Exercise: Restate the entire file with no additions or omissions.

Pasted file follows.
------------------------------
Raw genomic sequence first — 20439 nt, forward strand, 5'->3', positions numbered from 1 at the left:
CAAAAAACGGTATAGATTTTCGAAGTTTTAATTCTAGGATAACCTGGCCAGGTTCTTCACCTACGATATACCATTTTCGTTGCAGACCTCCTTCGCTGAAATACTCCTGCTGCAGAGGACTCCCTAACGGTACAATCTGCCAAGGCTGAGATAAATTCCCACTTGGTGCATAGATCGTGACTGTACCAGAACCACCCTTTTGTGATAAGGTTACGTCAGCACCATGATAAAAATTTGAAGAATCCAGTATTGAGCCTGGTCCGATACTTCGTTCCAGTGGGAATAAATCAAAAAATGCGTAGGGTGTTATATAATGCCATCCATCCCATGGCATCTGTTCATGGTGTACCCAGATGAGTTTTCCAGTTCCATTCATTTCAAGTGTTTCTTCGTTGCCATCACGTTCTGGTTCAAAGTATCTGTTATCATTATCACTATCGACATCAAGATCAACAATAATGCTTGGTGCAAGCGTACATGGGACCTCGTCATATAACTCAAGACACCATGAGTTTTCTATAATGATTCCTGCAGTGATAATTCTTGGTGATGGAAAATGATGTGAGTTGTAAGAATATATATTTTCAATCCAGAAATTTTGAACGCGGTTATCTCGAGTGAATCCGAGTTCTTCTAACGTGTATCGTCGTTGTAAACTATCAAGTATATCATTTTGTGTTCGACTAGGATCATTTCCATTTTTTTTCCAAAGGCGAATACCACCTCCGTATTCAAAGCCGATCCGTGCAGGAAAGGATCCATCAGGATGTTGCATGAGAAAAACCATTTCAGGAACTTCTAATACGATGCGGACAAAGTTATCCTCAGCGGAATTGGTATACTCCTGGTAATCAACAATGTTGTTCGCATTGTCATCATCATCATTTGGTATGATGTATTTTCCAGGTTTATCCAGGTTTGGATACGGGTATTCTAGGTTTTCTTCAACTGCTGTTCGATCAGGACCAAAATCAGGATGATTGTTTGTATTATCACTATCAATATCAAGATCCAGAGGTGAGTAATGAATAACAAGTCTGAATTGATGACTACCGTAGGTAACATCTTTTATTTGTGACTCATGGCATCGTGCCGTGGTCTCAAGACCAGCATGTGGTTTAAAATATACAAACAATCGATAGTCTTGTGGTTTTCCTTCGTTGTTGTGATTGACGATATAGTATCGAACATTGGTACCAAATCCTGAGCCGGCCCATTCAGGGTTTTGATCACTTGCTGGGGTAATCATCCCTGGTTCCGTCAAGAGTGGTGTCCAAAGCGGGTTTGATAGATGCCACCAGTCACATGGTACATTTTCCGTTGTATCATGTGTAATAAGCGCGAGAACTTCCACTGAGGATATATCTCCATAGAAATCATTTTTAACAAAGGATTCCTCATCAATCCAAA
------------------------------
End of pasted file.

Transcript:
Raw genomic sequence first — 20439 nt, forward strand, 5'->3', positions numbered from 1 at the left:
CAAAAAACGGTATAGATTTTCGAAGTTTTAATTCTAGGATAACCTGGCCAGGTTCTTCACCTACGATATACCATTTTCGTTGCAGACCTCCTTCGCTGAAATACTCCTGCTGCAGAGGACTCCCTAACGGTACAATCTGCCAAGGCTGAGATAAATTCCCACTTGGTGCATAGATCGTGACTGTACCAGAACCACCCTTTTGTGATAAGGTTACGTCAGCACCATGATAAAAATTTGAAGAATCCAGTATTGAGCCTGGTCCGATACTTCGTTCCAGTGGGAATAAATCAAAAAATGCGTAGGGTGTTATATAATGCCATCCATCCCATGGCATCTGTTCATGGTGTACCCAGATGAGTTTTCCAGTTCCATTCATTTCAAGTGTTTCTTCGTTGCCATCACGTTCTGGTTCAAAGTATCTGTTATCATTATCACTATCGACATCAAGATCAACAATAATGCTTGGTGCAAGCGTACATGGGACCTCGTCATATAACTCAAGACACCATGAGTTTTCTATAATGATTCCTGCAGTGATAATTCTTGGTGATGGAAAATGATGTGAGTTGTAAGAATATATATTTTCAATCCAGAAATTTTGAACGCGGTTATCTCGAGTGAATCCGAGTTCTTCTAACGTGTATCGTCGTTGTAAACTATCAAGTATATCATTTTGTGTTCGACTAGGATCATTTCCATTTTTTTTCCAAAGGCGAATACCACCTCCGTATTCAAAGCCGATCCGTGCAGGAAAGGATCCATCAGGATGTTGCATGAGAAAAACCATTTCAGGAACTTCTAATACGATGCGGACAAAGTTATCCTCAGCGGAATTGGTATACTCCTGGTAATCAACAATGTTGTTCGCATTGTCATCATCATCATTTGGTATGATGTATTTTCCAGGTTTATCCAGGTTTGGATACGGGTATTCTAGGTTTTCTTCAACTGCTGTTCGATCAGGACCAAAATCAGGATGATTGTTTGTATTATCACTATCAATATCAAGATCCAGAGGTGAGTAATGAATAACAAGTCTGAATTGATGACTACCGTAGGTAACATCTTTTATTTGTGACTCATGGCATCGTGCCGTGGTCTCAAGACCAGCATGTGGTTTAAAATATACAAACAATCGATAGTCTTGTGGTTTTCCTTCGTTGTTGTGATTGACGATATAGTATCGAACATTGGTACCAAATCCTGAGCCGGCCCATTCAGGGTTTTGATCACTTGCTGGGGTAATCATCCCTGGTTCCGTCAAGAGTGGTGTCCAAAGCGGGTTTGATAGATGCCACCAGTCACATGGTACATTTTCCGTTGTATCATGTGTAATAAGCGCGAGAACTTCCACTGAGGATATATCTCCATAGAAATCATTTTTAACAAAGGATTCCTCATCAATCCAAA